Perhaps the biggest talking point to come out of the Labour Conference in Brighton this week was the failure to debate Brexit. The motions that didn’t make the ballot sought to achieve two things – tie the Labour Party to indefinitely remaining in the Single Market and Customs Union (through EEA membership), and permanently commit the party to freedom of movement.
The way in which these motions were kept from the ballot was somewhat controversial, but I am not here to engage in yet another round of Progress/Momentum bloodletting. Instead, I’d like to explain why it is in fact for the best that those items did not reach the conference floor. I take on that challenge from my position of European Coordinator for York Labour. One argument that you won’t hear me make is the current clarion call of the far left that Single Market rules prevent Labour from actioning their economic policies. Research in the journal Renewal has debunked that argument – it is nothing more than code for latent Euroscepticism. However, on the point of the Single Market and Customs Union, it is clear that indefinite membership is not currently in the national interest. There is no point simply accepting EU rules and directives with no influence over the making of them. That is why Labour’s current policy, seeking a custom-made deal during the transitional period of EEA membership, is perfect for now.
Additionally, indefinitely remaining in the Single Market and Customs Union is basically continued EU membership. We would still have to respect the four Freedoms (of goods, capital, services and labour) which can be seen as an attempt to undermine the results of the referendum. Remainers would see no issue with EEA membership. But for many leavers, such a policy would be testament to treason in their eyes and therefore be politically toxic.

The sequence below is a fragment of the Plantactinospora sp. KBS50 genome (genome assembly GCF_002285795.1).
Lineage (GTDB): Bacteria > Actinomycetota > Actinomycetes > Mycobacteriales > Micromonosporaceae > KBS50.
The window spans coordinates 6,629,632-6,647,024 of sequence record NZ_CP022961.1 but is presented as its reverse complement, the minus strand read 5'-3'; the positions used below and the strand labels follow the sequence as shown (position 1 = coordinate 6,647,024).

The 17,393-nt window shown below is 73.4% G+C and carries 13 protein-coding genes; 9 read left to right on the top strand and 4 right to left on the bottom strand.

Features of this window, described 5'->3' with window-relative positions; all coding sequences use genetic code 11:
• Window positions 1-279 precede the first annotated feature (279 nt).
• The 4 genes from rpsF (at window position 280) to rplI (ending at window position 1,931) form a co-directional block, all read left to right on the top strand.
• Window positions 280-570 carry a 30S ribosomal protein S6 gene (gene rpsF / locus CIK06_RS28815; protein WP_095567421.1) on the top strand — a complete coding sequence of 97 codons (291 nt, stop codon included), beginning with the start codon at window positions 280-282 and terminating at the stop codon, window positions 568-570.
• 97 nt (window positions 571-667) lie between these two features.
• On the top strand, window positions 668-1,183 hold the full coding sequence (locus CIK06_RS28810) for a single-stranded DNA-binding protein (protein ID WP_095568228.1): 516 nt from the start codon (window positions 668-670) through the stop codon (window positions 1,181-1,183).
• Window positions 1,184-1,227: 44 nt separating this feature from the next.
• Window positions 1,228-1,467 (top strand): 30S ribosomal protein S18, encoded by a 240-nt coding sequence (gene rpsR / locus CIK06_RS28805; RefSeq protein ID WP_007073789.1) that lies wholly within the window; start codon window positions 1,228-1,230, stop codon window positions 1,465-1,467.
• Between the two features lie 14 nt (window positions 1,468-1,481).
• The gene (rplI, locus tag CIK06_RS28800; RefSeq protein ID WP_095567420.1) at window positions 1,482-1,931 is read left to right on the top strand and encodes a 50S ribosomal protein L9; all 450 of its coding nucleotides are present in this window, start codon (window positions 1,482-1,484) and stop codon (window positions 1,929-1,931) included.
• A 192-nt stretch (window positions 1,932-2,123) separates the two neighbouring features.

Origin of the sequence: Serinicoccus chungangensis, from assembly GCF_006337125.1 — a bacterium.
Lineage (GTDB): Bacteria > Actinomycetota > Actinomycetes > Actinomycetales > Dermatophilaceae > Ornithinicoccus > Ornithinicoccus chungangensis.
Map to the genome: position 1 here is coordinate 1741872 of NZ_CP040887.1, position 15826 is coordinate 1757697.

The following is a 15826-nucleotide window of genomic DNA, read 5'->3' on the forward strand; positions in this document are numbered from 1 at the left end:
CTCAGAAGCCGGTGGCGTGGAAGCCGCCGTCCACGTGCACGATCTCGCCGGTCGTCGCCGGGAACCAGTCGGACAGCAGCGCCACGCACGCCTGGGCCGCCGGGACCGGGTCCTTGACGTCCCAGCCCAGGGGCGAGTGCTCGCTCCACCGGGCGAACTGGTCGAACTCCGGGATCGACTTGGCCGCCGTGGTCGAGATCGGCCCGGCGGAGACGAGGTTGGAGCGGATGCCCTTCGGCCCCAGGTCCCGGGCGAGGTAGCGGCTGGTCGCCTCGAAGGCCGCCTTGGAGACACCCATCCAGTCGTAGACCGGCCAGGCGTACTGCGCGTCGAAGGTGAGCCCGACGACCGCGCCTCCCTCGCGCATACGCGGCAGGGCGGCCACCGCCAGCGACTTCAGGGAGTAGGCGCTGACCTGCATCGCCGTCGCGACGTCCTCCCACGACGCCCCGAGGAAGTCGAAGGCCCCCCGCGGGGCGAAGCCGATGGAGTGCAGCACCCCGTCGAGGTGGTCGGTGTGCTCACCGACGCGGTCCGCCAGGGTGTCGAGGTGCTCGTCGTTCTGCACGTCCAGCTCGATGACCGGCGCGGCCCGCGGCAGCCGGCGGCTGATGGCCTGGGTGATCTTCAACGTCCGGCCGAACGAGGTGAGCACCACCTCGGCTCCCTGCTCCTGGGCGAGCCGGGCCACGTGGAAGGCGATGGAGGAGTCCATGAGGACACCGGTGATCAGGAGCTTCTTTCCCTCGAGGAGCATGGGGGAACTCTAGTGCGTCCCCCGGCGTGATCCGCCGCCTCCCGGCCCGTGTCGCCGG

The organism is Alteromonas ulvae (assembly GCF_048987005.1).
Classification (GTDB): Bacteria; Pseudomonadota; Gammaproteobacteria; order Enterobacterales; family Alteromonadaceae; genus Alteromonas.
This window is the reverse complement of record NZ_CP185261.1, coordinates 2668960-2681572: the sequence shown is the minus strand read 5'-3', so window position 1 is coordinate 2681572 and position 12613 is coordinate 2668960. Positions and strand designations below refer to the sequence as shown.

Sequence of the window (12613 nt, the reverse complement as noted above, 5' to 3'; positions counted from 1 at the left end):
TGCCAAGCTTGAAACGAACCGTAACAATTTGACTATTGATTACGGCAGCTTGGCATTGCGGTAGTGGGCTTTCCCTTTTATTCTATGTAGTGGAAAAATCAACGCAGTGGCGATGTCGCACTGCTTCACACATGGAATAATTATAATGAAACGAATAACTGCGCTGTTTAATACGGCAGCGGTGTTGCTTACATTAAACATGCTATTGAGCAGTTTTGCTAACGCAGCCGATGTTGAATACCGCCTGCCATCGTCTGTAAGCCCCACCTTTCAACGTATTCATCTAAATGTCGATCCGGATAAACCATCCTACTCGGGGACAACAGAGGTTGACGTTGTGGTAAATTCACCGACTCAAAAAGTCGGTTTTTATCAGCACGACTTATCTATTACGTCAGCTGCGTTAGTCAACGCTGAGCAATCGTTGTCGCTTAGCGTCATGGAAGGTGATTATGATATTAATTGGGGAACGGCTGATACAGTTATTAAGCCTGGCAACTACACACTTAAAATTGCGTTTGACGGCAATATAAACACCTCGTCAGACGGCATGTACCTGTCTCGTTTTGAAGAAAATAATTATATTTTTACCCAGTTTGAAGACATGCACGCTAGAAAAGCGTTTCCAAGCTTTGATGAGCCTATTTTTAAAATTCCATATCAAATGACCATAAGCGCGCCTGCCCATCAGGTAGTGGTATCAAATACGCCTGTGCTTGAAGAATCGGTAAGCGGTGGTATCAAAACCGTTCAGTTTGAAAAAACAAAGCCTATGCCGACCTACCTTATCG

Moving onto the point of freedom of movement, I completely support it in principle. I want nothing more than to make this country welcoming to those who wish to come here, irrespective of whether their decision is made for economic reasons. But unfortunately, public opinion is yet to be swayed, so it would be ruinous for Labour to commit to upholding the system as it stands. Now there is scope for reform within the rules – making workers register on arrival in the UK, and enforcing the so-called “three month rule”, giving EU citizens three months to find work or prove they can support themselves in their new country of residence. It is perhaps not something that I would personally wish for, but it is a way in which Labour can seek com promise between their principles and the concerns of the electorate.
Furthermore, the freedom of movement system as it currently stands is unfit for purpose. I remain firm in my belief that we would be better as a nation staying in the EU and fighting to reform it. But ast hat isn’t happening, I believe it would be better take this opportunity to advocate for reforming the freedom of movement rules: not in the way that closed-minded, little Englanders want, but in a way that improves protections for workers and prevents continent-wide social dumping – ultimately a progressive position.
My views may go against the beliefs of the majority of those who voted to remain. However, while I believe in the value of EU membership, I also take the view that simply aping the state of affairs that existed prior to the referendum is just as undesirable as Brexit itself.